Get this crazy baby off my head!


Pork Pie

Pork Pie - Transitory - 1974 - Mps Records

Pork Pie were only in existence from 1973 until 1976, and released very few albums, under the Pork Pie name. "Transitory" from 1974 is one of the great jazz rock/fusion albums, and is often regarded as the best recording from the great keyboardist Jasper van t Hof'. "Transitory" covers ethnic and free jazz fusion, with Indian and Latin influences. At times, there are touches of psychedelic progressive jazz. The album is a great example of seventies progressive jazz rock, and one you should hear. It should especially appeal to fans of the great Focus band. Phillip Catherine who replaced Jan Akkerman in Focus in the late seventies, plays guitar on this album. Phillip is mainly responsible for the rock element on this album. If you can find it, listen to the "Focus - Live at BBC" album from 76/77 which features Phillip Catherine. Check out Pork Pie's great "Operanoia" album, and it is also worthwhile listening to the classic Mingus album, "The Black Saint And The Sinner Lady" which features Charlie Mariano. And if you have time check out Jan Akkerman's amazing "Live (Montreux) album where he plays "Transitory(Part 2)" from this Pork Pie album.

In 1983, the late Aldo Romano, and Philip Catherine made the brilliant "Alma Latina"album. I better stop here before I write a novel! (A.O.O.F.C)


A1 Epoch - Jasper van't Hof
A2 Transitory Part 1 - Jasper van't Hof
A3 Transitory Part 2 - Jasper van't Hof [ Dedicated to German bassist Peter Trunk [1936-1973] who died in an automobile accident ]
A4 Angel Wings - Philip Catherine

B1 Pudu Kkottai - Trad/Arr Charlie Mariano
B2 Something Wrong - Jasper van't Hof
B3 Bassamba Part 1 - J.F. Jenny-Clarke
B4 Bassamba Part 2 - Aldo Romano (R.I.P)
B5 March Of Oil-Sheikhs - Jasper van't Hof


Charlie Mariano - Flute, Arranger, Saxophone, Duet, Bamboo Flute, Soloist, Sax (Soprano), Nagaswarm, Sax (Alto)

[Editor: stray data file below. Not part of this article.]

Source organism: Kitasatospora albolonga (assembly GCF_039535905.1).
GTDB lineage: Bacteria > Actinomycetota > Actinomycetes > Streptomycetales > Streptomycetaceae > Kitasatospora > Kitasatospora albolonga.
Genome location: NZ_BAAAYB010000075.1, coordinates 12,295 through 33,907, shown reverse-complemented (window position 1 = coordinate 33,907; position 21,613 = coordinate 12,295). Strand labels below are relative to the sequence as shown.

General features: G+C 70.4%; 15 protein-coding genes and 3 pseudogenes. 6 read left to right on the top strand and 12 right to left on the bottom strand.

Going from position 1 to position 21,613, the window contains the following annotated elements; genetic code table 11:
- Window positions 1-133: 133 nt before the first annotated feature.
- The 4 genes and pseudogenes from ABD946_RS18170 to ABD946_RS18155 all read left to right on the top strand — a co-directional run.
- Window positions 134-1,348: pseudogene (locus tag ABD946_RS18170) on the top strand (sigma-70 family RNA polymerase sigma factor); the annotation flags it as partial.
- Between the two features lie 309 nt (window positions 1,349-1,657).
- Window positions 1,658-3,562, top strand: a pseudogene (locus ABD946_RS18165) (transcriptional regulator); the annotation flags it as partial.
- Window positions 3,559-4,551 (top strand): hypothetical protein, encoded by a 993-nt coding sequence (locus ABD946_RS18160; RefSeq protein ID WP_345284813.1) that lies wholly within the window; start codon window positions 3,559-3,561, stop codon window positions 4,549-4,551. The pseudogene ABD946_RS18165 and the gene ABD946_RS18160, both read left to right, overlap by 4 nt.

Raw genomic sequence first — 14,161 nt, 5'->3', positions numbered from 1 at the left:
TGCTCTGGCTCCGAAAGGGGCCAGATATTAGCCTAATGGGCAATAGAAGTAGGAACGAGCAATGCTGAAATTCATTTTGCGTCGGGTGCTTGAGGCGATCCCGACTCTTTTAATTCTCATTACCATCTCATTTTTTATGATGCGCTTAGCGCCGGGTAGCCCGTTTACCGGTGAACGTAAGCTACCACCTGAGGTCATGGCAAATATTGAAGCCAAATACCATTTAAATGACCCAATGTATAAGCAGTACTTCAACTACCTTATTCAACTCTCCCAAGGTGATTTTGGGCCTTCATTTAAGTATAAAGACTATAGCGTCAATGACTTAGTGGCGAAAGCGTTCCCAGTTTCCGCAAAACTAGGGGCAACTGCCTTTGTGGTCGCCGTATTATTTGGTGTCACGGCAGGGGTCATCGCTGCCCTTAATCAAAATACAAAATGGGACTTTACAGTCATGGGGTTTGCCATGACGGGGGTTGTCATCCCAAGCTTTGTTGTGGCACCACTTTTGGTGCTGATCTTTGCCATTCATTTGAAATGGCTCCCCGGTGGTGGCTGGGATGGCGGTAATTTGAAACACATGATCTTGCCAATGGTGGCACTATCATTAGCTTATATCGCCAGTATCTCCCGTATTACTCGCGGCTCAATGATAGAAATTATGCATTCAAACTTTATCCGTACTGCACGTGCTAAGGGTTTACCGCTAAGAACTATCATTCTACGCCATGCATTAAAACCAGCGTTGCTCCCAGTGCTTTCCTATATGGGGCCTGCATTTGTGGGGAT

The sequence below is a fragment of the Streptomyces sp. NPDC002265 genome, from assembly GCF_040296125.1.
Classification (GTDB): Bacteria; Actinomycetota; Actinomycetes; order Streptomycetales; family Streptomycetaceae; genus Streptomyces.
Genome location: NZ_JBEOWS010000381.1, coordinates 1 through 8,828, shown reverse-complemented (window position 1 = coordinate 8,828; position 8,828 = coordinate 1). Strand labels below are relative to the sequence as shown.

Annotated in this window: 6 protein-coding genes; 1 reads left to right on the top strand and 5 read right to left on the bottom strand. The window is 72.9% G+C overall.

Philip Catherine - Guitar (Acoustic), Guitar, Soloist, Guitar (Electric)
Jasper van't Hof - Keyboards
J.F. Jenny-Clarke - Bass
Aldo Romano - Drums, Soloist
Ivanir "Mandrake" Do Nascimento - Percussion

Recorded May 17 & 18, 1974 at Conny's Studio, Neunkirchen, Germany: Remixed June 13 & 14, 1974 at by Conny Plank: Produced by Achim Hebgen: Released by MPS/BASF (Germany) 21 22099-0


Funky electric fusion in the best 70s MPS tradition -- tight, choppy, and filled with loads of quick jazzy changes! The group here is the Porkpie combo of keyboardist Jasper Van't Hof -- who plays electric piano, celeste, and "prepared organ" with some really great sounds -- and this version of the group also features the great Charlie Mariano guesting on reeds -- playing some of his best post-Japan solos on alto, soprano sax, flutes, and nagaswaram! Mariano's sense of soul really helps deepen the record past just another fusion outing -- providing rich tones and flavors that keep things interesting throughout, and which almost have a similarly electric feel to Jasper's keyboards. Other players include Philip Catherine on guitars, JF Jenny Clarke on bass, and Aldo Romano on drums -- and titles include "Bassamba", "Pudu Kkottai", "Epoch", "Transitory", and "Angel Wings". (Amazing LP sleeve edition -- with full notes in English and German, new mastering, and even a paper wrap-around jacket over the gatefold sleeve!) © 1996-2008, Dusty Groove America, Inc.